Skene's gland

"Periurethral glands" redirects here. For for the male periurethral glands, see Urethral gland.
Skene's gland

Skene's glands held open
Precursor Urogenital sinus
Latin glandulae vestibulares minores
TA A09.2.01.017
FMA 71648

Anatomical terminology

In female human anatomy, Skene's glands or the Skene glands (/skn/; US dict: skēn; also known as the lesser vestibular glands, periurethral glands, paraurethral glands,[1] or homologous female prostate) are glands located on the anterior wall of the vagina, around the lower end of the urethra. They drain into the urethra and near the urethral opening and may be near or a part of the G-spot. These glands are surrounded with tissue (which includes the part of the clitoris) that reaches up inside the vagina and swells with blood during sexual arousal.

Structure and function

The location of the Skene's gland is the general area of the vulva, glands located on the anterior wall of the vagina around the lower end of the urethra. The Skene's glands are homologous with the prostate gland in males. Skene's glands are not however explicit prostate glands themselves. During embryological development tissues are differentiated into either male or female parts. In male development, the tissue will differentiate into an organ that is anatomically unique to males that is called the prostate gland. In female development, the tissue differentiates into a different organ known as the Skene's gland. The prostate gland and Skene's gland share a common homologous origin, however anatomically and functionally they are distinct and separate tissues. Because of the Skene's gland and Prostate gland histological origins, the Skene's gland is often referred to as the homologue of the prostate. [2] Another common example of homologous tissues that are distinctly different are the glans of the clitoris and glans of the penis. The clitoris is homologous to the penis, however, the clitoris is not a penis. [3] The Skene's ducts are a pair of ducts leading from the Skene's glands to the surface of the vulva, to the left and right of the urethral opening.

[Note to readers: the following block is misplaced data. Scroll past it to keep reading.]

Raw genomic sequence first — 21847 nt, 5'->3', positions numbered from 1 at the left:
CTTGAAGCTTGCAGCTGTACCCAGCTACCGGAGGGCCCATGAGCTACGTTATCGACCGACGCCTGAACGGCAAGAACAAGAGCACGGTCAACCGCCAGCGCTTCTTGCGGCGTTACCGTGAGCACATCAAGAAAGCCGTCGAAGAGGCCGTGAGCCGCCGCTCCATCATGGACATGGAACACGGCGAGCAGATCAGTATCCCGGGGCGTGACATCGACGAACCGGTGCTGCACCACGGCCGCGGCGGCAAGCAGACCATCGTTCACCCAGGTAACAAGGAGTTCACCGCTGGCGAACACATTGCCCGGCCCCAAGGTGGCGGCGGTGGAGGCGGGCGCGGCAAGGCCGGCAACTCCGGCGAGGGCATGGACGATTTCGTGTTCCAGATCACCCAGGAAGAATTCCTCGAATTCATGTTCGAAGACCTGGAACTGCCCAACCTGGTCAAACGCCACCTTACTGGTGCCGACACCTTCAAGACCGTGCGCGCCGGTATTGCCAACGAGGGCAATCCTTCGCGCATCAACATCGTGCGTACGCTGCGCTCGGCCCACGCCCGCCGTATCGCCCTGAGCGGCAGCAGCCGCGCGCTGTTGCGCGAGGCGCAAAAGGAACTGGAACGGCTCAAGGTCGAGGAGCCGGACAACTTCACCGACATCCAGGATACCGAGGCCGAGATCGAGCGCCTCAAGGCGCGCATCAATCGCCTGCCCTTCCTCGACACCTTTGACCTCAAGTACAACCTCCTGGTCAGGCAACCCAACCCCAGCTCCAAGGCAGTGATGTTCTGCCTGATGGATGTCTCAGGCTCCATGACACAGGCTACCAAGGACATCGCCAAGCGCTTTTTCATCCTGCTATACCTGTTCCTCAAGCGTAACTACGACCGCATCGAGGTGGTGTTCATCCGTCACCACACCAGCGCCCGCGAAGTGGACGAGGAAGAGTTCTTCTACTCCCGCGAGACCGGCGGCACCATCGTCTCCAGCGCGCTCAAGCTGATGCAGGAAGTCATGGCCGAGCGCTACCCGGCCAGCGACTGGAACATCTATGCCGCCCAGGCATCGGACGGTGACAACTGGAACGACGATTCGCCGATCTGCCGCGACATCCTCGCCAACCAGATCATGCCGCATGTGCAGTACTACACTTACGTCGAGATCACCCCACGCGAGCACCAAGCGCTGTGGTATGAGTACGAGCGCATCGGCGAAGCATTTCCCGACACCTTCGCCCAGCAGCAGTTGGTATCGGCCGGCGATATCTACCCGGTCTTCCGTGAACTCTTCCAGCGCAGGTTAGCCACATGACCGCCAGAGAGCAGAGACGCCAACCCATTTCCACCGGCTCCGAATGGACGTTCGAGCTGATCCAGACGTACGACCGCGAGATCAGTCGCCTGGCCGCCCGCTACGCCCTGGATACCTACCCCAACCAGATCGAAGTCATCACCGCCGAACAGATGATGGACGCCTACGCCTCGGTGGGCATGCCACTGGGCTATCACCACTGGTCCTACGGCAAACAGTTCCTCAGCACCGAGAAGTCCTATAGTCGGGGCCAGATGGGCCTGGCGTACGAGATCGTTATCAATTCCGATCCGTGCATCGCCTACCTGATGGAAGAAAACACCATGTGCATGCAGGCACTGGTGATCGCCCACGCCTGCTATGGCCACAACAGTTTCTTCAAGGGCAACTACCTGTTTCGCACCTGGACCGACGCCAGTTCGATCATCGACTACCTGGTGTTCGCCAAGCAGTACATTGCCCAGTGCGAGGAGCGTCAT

It has been postulated that the Skene's glands are the source of female ejaculation.[4] Female ejaculate, which may emerge during sexual activity for some women, especially during female orgasm, has a composition somewhat similar to the fluid generated in males by the prostate gland,[5][6] containing biochemical markers of sexual function like human urinary protein 1[7] and the enzyme PDE5, whereas women without the gland had lower concentrations.[8] When examined with electron microscopy, both glands show similar secretory structures,[9] and both act similarly in terms of prostate-specific antigen and prostatic acid phosphatase studies.[10][11][12][13] Because they are increasingly perceived as merely different versions of the same gland, some researchers are moving away from the term Skene's gland and are referring to it instead as the female prostate.[14]

In 2002, Emanuele Jannini of University of L'Aquila in Italy showed that there may be an explanation both for female ejaculation and for the frequent denials of its existence. Skene's glands have highly variable anatomy, and in some extreme cases they appear to be absent entirely. If Skene's glands are the cause of female ejaculation and G-spot orgasms, this may explain the absence of the phenomenon in many women.[15][16]

It has been demonstrated that a large amount of fluid can be secreted from this gland when stimulated from inside the vagina.[17] Some reports indicate that embarrassment regarding female ejaculation, and the debated notion that the substance is urine, can lead to purposeful suppression of sexual climax, leading women to seek medical advice and even undergo surgery to "stop the urine".[18]

Clinical significance

Disorders of or related to the Skene's gland include:

A Skene's duct cyst, pressing the urethral opening towards the right side of the image.


While the glands were first described by the French surgeon Alphonse Guérin (1816-1895), they were named after the Scottish gynaecologist Alexander Skene, who wrote about it in Western medical literature in 1880.[22][23][24]